CLEARWATER, Fla. — It's clear when Joe Girardi walks into a room that he's the man in charge.
There's a different vibe surrounding the Philadelphia Phillies in spring training thanks to their new manager with the impressive resume. Girardi commands respect without having to demand it. He has a confident swagger that resonates with players because he's won four World Series as a player and manager.
"He has a really calm, confident demeanour," All-Star catcher J.T. Realmuto said. "When he speaks, everybody listens because he's so intelligent and what he says makes sense all the time."
Girardi managed the New York Yankees for 10 years, succeeding Joe Torre after the 2007 season. He led New York to three AL East titles, six post-season appearances and its 27th World Series title, beating the Phillies in six games in 2009.
He also managed the Marlins for one season and was NL Manager of the Year after going 78-84 in 2006, the only manager to win the award with a losing record. Girardi's record with the Yankees was 910-710, the sixth-most wins in team history. He won at least 84 games each season in New York and had four years with 95 or more, including 103 in 2009.
"He understands what it's like to be a player each day," slugger Bryce Harper said. "He's won World Series as a player and manager. Anyone that can solidify themselves for nine years in New York has my respect. He's a great manager. He understands the grind each day. He's business-like every day but he also has a fun side to him, too. I'm excited about what we have."
Girardi had a .267 batting average and 1,100 hits with a .991 career fielding percentage as a catcher in 15 seasons in the majors. He won three World Series titles playing with the Yankees and was an All-Star with the Cubs in 2000.
"It gives me a lot of confidence in him knowing he's been there, he's been behind the plate in World Series games, he's done it as a manager as well," Realmuto said. "He's got that brain that not many guys have. You can't get that experience without actually being behind the plate. He's somebody I can always go to and pick his brain and that will help a lot."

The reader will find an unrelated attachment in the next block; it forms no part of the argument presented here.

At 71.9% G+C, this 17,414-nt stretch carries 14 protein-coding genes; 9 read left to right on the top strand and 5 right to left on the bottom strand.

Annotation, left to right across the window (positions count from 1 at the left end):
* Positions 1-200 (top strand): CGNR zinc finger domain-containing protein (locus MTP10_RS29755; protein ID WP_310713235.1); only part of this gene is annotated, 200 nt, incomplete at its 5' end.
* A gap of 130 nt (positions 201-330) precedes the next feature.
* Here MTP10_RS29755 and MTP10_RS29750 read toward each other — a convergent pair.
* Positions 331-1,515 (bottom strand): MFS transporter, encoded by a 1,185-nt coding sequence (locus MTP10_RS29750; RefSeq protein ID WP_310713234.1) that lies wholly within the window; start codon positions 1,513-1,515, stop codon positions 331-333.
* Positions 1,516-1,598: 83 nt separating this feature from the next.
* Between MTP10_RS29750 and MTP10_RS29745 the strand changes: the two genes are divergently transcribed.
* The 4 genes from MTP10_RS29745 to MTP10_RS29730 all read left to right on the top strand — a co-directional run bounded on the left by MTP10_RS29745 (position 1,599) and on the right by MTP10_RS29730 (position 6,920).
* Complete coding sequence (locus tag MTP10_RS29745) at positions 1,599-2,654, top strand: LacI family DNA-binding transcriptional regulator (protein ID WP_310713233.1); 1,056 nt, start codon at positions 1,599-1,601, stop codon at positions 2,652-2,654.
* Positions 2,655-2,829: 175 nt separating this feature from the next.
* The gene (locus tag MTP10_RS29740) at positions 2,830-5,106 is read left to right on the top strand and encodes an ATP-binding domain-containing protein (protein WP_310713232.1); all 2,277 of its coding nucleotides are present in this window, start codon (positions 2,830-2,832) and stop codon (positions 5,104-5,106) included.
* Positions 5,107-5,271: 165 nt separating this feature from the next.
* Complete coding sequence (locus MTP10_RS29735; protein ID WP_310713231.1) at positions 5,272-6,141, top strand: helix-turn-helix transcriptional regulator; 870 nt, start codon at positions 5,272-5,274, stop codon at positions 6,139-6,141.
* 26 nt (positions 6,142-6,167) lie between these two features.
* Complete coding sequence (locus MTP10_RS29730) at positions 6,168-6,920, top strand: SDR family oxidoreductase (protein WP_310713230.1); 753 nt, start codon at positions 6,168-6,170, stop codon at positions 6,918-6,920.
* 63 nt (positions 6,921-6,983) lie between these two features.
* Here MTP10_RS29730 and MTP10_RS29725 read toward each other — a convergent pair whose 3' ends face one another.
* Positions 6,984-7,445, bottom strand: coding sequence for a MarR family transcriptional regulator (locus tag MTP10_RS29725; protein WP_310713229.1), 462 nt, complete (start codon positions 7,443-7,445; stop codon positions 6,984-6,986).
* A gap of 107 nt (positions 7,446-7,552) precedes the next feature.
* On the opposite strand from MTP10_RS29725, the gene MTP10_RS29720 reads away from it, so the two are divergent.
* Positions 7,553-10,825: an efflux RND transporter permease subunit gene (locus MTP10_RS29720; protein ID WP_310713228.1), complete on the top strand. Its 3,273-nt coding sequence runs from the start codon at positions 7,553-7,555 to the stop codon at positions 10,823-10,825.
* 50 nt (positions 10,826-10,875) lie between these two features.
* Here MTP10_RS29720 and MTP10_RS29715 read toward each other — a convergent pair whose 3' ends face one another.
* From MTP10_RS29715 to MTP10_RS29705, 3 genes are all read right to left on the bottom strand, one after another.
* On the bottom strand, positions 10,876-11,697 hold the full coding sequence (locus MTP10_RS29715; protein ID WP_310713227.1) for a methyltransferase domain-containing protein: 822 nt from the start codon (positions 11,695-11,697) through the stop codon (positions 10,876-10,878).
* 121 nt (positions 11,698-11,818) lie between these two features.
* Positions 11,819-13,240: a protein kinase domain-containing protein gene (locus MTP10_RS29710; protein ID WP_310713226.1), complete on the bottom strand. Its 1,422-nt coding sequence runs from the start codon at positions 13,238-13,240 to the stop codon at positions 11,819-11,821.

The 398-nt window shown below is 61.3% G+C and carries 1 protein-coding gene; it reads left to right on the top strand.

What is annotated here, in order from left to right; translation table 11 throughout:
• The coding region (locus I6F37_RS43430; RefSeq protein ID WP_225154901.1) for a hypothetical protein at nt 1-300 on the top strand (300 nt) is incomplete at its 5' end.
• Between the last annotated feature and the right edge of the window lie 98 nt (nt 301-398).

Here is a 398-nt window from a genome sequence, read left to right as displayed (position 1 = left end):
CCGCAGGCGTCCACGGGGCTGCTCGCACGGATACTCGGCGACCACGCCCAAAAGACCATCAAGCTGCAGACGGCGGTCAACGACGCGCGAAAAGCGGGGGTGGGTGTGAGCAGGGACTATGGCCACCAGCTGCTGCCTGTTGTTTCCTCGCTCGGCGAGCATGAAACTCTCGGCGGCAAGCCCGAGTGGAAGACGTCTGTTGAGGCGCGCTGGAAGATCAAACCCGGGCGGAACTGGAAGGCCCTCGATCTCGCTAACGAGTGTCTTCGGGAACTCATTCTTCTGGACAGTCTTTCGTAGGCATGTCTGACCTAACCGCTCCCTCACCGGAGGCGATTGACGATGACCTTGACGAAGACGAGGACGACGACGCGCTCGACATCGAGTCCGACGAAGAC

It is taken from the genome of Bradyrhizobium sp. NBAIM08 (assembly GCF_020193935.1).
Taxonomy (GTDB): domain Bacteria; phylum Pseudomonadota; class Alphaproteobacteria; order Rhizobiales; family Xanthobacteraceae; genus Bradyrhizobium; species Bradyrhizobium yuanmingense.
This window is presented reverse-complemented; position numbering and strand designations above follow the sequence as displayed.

Girardi replaced Gabe Kapler, who was fired after two seasons. The Phillies were 81-81 last season despite significant additions, including Harper and Realmuto. Injuries depleted the roster, especially the pitching staff. Kapler moved on to the San Francisco Giants and Girardi is here. Expectations are high again this year, even in a tough NL East.
"I really like our team a lot," Girardi said. "I know we're going to have good days and bad days. But the bad days are teaching tools."
Girardi already had a fan in new Phillies shortstop Didi Gregorius, who signed a $14 million, one-year deal after spending the past five seasons with the Yankees.
"It's fun playing for Joe," Gregorius said. "He always fights for his players, always wants his players to be successful."
After Gregorius got his first spring training hit following an 0-for-22 start, Girardi playfully handed him the baseball.
"He's one of the reasons I signed here," said pitcher Zack Wheeler, who got a $118 million, five-year deal after pitching for the Mets since his debut in 2013. "I heard nothing but good things about Joe. His resume backs up his personality."
The Phillies started strong each of the past two seasons under Kapler but collapsed in September. In 2018, they had a one-game lead in the division on Aug. 11 before going 15-31 the rest of the way. Last year, they were only two games behind in the wild-card standings on Sept. 18 but lost eight of the next nine and finished eight games behind Milwaukee for the second wild card and 16 behind the first-place Braves in the NL East.
"We know what Joe has accomplished," ace Aaron Nola said. “To have that around a team like ours is pretty important.”
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